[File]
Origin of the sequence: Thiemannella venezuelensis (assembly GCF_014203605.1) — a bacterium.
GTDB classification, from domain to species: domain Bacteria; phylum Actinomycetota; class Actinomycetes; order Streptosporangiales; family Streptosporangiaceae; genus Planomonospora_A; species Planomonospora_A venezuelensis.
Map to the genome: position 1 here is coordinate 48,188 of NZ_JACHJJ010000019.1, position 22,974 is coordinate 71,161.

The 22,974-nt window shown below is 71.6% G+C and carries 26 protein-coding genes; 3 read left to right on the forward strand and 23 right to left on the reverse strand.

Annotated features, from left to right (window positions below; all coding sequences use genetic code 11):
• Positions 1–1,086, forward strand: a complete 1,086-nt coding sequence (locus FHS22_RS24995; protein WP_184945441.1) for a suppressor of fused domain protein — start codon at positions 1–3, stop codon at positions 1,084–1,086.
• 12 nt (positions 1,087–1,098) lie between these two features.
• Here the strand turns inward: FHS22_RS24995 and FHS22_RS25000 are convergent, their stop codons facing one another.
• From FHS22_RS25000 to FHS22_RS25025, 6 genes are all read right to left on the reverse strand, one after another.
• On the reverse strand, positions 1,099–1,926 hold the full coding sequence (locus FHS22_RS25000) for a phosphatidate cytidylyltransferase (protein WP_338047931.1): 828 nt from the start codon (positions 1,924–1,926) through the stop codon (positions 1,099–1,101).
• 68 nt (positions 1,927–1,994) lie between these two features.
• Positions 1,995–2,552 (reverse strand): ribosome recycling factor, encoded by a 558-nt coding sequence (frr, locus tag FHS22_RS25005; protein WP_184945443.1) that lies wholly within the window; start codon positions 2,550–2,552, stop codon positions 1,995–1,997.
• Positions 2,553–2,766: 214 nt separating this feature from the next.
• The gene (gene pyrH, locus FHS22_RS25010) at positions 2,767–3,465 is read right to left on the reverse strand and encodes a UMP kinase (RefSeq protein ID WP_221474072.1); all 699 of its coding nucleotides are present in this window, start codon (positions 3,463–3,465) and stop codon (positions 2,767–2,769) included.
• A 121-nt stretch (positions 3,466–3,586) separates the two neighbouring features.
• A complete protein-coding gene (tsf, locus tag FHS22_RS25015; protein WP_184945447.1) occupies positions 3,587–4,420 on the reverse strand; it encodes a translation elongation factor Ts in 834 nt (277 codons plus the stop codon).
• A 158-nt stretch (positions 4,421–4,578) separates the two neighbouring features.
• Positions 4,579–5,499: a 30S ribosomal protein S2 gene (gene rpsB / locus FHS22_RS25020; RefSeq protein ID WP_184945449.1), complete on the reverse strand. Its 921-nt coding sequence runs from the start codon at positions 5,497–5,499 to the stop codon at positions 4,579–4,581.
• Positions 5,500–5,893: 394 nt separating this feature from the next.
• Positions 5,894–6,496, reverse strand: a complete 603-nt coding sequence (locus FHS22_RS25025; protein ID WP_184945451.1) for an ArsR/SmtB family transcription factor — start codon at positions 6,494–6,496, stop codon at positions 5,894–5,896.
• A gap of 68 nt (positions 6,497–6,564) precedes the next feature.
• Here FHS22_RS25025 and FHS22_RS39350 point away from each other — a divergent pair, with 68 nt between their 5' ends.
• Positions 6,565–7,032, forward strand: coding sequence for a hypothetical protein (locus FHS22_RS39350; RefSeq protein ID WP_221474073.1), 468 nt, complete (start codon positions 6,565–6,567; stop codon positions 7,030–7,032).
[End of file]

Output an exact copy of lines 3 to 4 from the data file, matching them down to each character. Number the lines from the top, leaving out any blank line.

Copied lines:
Map to the genome: position 1 here is coordinate 48,188 of NZ_JACHJJ010000019.1, position 22,974 is coordinate 71,161.

The 22,974-nt window shown below is 71.6% G+C and carries 26 protein-coding genes; 3 read left to right on the forward strand and 23 right to left on the reverse strand.